He then pretends he ain’t seen nothing. Just to tempt to see whether something will happen again. The baby calls out to him. “Dada.” A slow drool drops down her left chin. The minion doll falls out of her hands. She stretches to grab it while complaining the best way she can in her baby language. If only we knew exactly what the gibberish words mean. We’re always guessing. The mom is looking unusually cheerful at this moment.


Just as he bends to go pick it up for her, evidently confused by the unusual behavior in the house tonight, the baby puts both hands on the nearby chair leg, heaves up in a chameleon manner & then boom, she’s off the ground & is now
standing before her dad (& already seen but still as equally surprised mom) on both feet.


You should see how her mother screamed at the moment. I won’t tell you how the daddy screamed but damn, Kia was on her feet. This time in front of both her parents…as she put her right foot forward.

Day 9 of The Afrobloggers #Winterabc2021 Gender-Based Violence. How We Can Stop It.

Gender-Based Violence. We have created a hopeless situation by mistreating people majorly according to their sex/ gender, socially, emotionally, physically, and psychologically.

The 2016 Uganda Demographic and Health Survey revealed that up to 22% of women aged 15 to 49 in the country had experienced some form of sexual violence. The report also revealed that 13% of women aged 15 to 49 report experiencing sexual violence annually. This translates to more than 1 million women exposed to sexual violence every year in Uganda.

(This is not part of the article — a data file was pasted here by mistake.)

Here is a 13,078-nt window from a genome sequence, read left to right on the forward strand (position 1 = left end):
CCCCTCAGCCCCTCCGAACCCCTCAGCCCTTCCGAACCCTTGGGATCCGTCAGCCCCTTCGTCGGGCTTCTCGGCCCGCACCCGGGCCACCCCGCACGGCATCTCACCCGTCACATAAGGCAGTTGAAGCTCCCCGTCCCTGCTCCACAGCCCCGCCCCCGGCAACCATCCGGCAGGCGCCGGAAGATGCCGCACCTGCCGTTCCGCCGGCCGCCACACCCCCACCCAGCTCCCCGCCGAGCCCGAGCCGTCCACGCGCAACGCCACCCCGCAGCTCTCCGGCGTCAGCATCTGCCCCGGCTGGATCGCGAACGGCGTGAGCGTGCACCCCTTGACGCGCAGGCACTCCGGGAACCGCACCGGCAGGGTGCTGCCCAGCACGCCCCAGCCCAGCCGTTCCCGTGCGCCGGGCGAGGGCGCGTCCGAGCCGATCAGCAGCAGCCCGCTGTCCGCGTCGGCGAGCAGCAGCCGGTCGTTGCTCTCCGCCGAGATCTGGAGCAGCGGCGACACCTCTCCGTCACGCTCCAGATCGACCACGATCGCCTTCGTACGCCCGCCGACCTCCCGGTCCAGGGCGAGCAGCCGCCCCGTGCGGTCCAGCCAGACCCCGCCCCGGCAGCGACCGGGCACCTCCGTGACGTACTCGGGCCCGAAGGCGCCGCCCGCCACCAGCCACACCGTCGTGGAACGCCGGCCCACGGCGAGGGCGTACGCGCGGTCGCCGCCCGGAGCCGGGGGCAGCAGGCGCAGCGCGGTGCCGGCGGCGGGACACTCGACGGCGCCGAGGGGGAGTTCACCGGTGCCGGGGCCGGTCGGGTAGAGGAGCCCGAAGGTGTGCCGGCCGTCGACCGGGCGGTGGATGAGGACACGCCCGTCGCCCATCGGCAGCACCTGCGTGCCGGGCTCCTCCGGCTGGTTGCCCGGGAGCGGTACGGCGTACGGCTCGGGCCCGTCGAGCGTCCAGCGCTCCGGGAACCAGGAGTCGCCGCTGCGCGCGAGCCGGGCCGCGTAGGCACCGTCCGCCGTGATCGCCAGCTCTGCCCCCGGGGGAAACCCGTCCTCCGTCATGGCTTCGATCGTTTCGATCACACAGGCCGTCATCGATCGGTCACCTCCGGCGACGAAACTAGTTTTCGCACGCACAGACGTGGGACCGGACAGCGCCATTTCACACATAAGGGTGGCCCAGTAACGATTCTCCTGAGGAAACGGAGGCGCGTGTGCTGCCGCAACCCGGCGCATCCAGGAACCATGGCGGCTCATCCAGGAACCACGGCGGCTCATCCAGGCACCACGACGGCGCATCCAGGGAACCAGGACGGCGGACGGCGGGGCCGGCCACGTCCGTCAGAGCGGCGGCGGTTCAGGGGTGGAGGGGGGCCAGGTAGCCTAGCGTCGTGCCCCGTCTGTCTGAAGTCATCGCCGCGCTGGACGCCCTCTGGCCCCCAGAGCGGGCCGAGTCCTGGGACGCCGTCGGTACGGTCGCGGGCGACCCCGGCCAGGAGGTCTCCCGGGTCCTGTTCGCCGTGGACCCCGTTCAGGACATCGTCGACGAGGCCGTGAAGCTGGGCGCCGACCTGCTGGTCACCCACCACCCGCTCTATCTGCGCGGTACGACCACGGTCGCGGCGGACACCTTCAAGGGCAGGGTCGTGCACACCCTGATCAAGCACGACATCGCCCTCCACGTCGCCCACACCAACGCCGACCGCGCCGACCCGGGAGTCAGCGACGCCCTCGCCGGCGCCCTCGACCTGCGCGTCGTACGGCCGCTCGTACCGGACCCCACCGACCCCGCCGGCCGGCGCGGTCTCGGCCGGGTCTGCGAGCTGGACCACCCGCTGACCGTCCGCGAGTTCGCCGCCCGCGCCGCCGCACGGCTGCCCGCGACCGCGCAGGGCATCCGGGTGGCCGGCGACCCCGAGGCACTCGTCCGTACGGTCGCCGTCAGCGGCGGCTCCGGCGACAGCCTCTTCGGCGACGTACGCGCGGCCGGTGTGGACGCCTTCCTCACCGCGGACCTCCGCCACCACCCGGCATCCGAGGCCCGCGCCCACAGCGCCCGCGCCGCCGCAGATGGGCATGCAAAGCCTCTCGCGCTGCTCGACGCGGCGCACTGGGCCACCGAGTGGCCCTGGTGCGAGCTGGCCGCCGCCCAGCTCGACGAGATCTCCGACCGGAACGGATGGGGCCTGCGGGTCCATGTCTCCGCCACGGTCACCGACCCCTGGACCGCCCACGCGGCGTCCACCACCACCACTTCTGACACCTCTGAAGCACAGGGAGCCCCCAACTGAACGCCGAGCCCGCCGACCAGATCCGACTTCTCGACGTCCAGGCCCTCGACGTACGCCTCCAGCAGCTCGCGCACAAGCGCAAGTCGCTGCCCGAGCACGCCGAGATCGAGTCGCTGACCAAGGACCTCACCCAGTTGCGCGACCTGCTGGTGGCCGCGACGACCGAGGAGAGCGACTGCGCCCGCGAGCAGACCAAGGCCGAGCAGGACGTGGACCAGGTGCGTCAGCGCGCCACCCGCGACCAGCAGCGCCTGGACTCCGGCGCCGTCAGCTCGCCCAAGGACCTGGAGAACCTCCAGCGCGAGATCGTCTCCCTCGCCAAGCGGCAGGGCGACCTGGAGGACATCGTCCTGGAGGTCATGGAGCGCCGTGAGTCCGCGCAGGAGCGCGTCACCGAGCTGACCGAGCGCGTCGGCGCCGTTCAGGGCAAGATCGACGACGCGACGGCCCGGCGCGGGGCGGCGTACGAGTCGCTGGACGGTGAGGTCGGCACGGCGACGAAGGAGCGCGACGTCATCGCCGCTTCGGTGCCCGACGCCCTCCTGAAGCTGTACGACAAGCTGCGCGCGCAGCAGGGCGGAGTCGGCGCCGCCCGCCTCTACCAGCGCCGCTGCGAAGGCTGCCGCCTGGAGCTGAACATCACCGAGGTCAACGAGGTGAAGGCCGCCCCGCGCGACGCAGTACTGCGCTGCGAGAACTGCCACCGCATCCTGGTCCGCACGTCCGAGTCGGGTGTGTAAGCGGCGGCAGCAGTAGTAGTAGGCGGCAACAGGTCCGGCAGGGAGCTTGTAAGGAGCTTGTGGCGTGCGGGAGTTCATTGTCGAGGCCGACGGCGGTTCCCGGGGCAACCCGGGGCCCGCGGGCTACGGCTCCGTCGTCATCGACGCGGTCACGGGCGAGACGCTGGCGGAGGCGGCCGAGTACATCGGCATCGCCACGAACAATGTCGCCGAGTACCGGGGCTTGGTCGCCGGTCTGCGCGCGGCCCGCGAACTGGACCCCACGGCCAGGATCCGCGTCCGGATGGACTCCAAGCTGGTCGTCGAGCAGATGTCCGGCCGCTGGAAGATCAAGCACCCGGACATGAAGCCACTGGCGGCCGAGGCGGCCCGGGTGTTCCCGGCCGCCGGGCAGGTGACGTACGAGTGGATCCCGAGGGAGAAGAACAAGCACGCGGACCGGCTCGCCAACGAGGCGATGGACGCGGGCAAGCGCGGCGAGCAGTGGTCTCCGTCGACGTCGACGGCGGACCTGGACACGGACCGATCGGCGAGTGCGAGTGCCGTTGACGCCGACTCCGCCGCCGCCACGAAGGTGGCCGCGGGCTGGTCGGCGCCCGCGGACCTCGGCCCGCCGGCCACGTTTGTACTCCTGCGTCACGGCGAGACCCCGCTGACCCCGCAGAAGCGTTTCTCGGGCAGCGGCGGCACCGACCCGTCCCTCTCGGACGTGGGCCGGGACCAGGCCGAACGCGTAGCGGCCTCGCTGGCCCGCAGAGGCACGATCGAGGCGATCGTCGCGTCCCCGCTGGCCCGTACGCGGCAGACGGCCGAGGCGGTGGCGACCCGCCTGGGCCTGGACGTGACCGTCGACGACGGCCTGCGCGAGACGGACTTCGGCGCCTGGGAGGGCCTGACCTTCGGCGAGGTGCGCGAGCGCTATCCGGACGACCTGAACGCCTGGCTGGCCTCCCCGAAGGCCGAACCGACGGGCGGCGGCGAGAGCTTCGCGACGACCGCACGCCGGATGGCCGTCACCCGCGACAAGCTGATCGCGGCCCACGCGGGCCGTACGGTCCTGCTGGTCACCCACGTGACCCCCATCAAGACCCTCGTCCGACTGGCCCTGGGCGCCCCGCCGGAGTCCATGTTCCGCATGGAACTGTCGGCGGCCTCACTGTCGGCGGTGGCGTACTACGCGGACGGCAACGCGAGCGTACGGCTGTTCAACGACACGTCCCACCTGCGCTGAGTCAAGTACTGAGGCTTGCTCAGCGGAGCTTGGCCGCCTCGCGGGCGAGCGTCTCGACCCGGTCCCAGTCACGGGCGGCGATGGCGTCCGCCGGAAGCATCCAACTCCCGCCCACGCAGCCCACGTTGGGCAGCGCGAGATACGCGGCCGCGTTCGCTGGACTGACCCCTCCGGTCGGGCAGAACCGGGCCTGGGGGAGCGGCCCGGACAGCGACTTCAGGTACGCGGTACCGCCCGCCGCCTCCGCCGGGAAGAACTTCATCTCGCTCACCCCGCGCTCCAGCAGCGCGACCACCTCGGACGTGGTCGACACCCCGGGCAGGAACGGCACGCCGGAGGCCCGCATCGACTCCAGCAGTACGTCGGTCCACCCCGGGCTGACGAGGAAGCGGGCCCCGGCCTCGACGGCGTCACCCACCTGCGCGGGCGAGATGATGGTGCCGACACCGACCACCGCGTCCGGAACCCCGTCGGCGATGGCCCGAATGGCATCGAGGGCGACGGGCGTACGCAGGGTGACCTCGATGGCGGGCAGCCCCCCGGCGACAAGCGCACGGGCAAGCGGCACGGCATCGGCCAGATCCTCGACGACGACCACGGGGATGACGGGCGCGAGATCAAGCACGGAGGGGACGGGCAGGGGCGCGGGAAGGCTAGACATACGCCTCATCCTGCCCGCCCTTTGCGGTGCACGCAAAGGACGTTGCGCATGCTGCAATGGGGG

Combating gender-based violence is not something that one person could only do but as a pool of different entities because of its hydra-like embedment in society. you deal with one then the other keeps rearing its head. However, below, simplistically put are some of the ways we could combat GBV.

1. Teach humanity values in schools. Right from the onset, children should be taught the values of humanity. The importance of one another regardless of skin, sex, tribe, or gender. It could easily be taught in schools because some of the homes from where these children come are run by people who never got the chance to be made aware of these issues and still practice them as normal but if we invest in the younger generation, we are sure they will pass this knowledge and awareness to generations and generations.

2. Strengthen education/ social awareness. Relatedly, Education systems should be woven around eliminating gender norms and practices through plays, classroom sitting arrangements, activity allocations, education material genderisations like stories & colors among others. Through this, children would develop without attaching gender stereotypes on the different objects, stories like associating colour pink to girls, toy cars to boys etc.